Shinil Chemical Industry Co., Ltd.
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Shinil Chemical Industry Co., Ltd.

5Ba-104, Shihwa-Gongdan Ansan-Shi Gyeonggi-do
Contact name
Jeonghee Won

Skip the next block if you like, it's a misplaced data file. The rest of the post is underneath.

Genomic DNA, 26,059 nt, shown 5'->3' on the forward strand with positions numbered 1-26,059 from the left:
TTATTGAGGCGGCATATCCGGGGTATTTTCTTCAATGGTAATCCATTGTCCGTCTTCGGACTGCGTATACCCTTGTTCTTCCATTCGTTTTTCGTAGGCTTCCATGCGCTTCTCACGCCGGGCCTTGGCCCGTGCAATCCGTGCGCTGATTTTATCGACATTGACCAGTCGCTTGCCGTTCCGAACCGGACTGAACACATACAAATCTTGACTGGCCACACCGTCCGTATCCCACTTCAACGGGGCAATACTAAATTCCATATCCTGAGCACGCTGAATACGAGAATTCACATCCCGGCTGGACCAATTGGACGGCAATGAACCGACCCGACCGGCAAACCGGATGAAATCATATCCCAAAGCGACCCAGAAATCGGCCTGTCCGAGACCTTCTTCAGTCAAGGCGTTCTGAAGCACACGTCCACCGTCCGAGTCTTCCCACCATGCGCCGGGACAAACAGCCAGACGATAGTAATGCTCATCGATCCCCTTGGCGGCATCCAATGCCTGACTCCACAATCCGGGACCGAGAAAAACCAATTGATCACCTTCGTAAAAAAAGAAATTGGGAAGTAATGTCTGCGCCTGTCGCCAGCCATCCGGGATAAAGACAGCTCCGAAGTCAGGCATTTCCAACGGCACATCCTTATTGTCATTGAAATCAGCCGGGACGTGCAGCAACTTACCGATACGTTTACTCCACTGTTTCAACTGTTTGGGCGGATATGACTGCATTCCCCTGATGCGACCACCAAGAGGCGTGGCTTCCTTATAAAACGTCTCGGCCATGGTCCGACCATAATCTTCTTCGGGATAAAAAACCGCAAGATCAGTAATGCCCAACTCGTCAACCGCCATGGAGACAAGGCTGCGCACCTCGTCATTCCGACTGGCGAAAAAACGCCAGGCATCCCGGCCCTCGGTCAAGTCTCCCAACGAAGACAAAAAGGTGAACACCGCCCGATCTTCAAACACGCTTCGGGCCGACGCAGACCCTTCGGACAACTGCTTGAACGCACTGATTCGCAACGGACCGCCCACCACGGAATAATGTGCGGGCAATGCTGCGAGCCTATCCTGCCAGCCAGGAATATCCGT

Any synthetic organic material that can be molded under heat and pressure into a shape that is retained after the heat and pressures are removed. There are two basic types of plastic: Themoset, which cannot be resoftened after being subjected to heat and pressures; and Themoplastic, which can be repeatedly softened and reshaped by heat and pressure. Plastics are made up chiefly of a binder consisting of long chainlike molecules called Polymer. Binders can be natural materials, e.g., Cellulose, or (more commonly) synthetic Resins, e.g., bakelite. The permanence of thermosetting plastics is due to the heat and pressure-induced cross-linking reactions the polymers undergo. Thermoplastics can be reshaped because their linear or branched polymers can slide past one another when heat and pressure are applied. Adding plasticizers and fillers to the binder improves a wide range of properties, e.g., hardness, elasticity, and resistance to heat, cold, or acid. Adding PIgments imparts color. Plastic products are commonly made from plastic powders. In compression molding, heat and pressure are applied directly to the powder in the mold cavity. Alternatively, the powder can be plasticized by outside heating and then poured into molds to harden (transfer molding); be dissolved in a heating chamber and then forced by a plunger into cold molds to set (injection molding); or be extruded through a die in continuous form to be cut into lengths or coiled (extrusion molding). The first important plastic, celluloid, has been largely replaced by a wide variety of plastics known by such trade names as Plexiglas, Lucite, Polaroid, and cellophane. New uses continue to be found and include contact lenses, machine gears, nonmoving engine parts, and artificial body parts. The widespread use of plastics has led to environmental problems. Because plastic products do not decay, large amounts accumulate as waste. Disposal is difficult because they melt when burned, clogging incinerators and often emitting harmful fumes, e.g., the hydrogen chloride gas given off by polyvinyl chloride, and because many products into which they are made, such as plastic bottles, do not compact as readily in landfills. However, recycling is increasingly emerging as an alternative to disposal, particularly in communities with limited landfill capacity. See also Polypropylene; polyurethanes; teflon

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